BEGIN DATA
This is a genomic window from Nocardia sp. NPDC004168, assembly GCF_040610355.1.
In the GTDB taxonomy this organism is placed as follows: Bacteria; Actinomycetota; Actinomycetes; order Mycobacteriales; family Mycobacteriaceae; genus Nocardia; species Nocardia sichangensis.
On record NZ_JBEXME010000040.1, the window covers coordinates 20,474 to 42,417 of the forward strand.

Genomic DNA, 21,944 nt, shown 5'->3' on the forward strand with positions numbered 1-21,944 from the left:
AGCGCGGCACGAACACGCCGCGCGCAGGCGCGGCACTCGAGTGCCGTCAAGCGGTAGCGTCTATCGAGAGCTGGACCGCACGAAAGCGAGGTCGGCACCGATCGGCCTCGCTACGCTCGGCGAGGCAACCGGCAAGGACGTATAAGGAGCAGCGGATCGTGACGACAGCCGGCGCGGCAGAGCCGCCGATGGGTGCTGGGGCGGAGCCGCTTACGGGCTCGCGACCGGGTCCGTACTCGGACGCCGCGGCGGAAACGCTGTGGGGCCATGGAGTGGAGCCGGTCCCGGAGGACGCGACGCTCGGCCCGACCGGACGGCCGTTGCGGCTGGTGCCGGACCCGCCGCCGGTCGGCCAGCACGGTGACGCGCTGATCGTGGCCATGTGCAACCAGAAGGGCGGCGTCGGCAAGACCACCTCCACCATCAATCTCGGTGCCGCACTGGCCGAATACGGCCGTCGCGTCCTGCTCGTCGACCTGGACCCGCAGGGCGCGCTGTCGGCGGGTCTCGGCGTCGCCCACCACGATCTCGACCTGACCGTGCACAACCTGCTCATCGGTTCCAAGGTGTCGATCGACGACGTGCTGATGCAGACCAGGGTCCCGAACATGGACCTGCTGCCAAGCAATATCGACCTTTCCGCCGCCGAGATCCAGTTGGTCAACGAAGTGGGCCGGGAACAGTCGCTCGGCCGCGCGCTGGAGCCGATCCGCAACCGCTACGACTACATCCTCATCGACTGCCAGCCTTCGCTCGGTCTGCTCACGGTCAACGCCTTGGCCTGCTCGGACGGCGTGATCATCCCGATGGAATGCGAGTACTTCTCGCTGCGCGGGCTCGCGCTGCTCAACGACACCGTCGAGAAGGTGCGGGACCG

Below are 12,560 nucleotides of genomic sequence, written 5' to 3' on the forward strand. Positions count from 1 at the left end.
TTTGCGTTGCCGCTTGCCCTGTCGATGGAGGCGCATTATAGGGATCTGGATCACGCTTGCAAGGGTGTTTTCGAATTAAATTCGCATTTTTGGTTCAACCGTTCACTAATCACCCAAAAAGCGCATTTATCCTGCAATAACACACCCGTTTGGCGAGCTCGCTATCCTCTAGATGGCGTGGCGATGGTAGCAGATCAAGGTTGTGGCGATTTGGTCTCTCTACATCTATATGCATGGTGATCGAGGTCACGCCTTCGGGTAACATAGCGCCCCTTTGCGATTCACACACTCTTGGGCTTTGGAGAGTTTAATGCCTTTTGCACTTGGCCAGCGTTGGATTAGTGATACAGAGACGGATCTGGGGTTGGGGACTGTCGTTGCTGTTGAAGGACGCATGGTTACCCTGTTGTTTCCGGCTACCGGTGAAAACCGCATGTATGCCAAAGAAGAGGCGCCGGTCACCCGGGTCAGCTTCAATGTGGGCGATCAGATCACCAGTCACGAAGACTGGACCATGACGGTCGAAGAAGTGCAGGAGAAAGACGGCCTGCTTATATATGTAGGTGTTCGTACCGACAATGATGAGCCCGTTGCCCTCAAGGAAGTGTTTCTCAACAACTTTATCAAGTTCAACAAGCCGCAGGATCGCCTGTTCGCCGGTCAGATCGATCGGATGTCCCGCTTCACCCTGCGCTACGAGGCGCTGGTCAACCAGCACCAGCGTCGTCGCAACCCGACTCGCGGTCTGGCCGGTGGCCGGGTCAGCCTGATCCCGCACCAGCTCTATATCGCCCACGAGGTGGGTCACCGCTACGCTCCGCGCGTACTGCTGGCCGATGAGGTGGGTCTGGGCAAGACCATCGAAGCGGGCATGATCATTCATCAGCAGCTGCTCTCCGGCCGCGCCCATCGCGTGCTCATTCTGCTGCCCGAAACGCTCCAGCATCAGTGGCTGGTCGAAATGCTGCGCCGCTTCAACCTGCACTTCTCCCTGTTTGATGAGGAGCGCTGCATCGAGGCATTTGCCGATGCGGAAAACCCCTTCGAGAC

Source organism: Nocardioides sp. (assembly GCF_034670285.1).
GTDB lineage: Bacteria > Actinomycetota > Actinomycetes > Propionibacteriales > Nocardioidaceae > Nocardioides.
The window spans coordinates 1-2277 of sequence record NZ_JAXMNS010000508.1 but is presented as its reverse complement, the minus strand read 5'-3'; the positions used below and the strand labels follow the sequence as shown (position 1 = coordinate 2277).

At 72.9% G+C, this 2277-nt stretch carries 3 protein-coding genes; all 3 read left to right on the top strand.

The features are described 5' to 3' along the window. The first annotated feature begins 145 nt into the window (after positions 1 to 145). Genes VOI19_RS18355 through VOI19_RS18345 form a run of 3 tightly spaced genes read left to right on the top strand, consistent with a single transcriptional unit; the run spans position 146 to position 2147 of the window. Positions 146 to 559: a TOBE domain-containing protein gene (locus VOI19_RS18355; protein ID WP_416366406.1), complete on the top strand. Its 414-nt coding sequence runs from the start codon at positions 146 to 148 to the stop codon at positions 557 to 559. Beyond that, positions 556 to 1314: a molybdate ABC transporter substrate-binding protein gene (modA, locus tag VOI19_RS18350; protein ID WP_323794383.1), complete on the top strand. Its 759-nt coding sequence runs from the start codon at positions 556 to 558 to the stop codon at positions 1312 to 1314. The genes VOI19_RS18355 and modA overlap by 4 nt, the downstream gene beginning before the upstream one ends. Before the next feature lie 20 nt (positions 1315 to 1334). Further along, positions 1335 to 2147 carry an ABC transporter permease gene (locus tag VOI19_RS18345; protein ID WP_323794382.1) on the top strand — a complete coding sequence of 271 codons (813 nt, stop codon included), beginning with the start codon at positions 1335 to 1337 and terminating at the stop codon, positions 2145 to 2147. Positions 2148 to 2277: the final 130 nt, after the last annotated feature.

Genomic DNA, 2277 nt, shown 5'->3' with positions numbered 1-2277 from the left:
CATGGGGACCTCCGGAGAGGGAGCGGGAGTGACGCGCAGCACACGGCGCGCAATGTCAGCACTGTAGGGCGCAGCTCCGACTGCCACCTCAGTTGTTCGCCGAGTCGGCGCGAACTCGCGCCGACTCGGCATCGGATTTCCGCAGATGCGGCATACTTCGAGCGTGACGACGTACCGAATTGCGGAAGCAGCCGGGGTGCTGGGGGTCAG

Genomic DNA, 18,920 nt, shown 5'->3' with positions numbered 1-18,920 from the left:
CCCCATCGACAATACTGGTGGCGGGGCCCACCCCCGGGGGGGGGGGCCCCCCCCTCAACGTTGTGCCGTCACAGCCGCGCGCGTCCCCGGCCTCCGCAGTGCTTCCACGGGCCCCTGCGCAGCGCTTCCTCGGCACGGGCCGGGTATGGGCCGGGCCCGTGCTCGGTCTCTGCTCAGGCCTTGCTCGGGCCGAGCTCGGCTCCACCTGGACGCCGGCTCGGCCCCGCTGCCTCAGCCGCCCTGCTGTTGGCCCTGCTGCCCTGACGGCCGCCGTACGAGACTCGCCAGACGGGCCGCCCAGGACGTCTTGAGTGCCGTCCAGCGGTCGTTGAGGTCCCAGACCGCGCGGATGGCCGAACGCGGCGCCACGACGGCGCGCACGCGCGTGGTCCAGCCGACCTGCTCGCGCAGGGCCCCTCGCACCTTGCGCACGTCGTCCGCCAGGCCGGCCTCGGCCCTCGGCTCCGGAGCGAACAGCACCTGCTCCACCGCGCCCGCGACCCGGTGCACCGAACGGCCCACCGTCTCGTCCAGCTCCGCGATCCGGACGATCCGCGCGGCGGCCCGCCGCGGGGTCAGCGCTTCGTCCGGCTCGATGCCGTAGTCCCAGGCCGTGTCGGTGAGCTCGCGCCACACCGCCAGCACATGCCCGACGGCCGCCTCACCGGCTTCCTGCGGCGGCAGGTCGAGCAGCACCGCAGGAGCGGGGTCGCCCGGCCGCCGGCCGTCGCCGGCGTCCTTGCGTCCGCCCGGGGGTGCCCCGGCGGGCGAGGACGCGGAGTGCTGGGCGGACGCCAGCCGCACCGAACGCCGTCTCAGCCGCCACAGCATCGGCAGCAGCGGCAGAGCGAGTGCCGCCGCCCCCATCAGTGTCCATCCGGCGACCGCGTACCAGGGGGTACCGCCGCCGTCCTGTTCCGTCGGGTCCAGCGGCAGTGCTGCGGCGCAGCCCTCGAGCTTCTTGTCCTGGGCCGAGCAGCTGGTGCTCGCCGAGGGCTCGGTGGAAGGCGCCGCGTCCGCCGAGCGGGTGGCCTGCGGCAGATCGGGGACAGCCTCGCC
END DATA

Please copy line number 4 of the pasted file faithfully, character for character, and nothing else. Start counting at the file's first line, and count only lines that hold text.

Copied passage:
Genomic DNA, 21,944 nt, shown 5'->3' on the forward strand with positions numbered 1-21,944 from the left: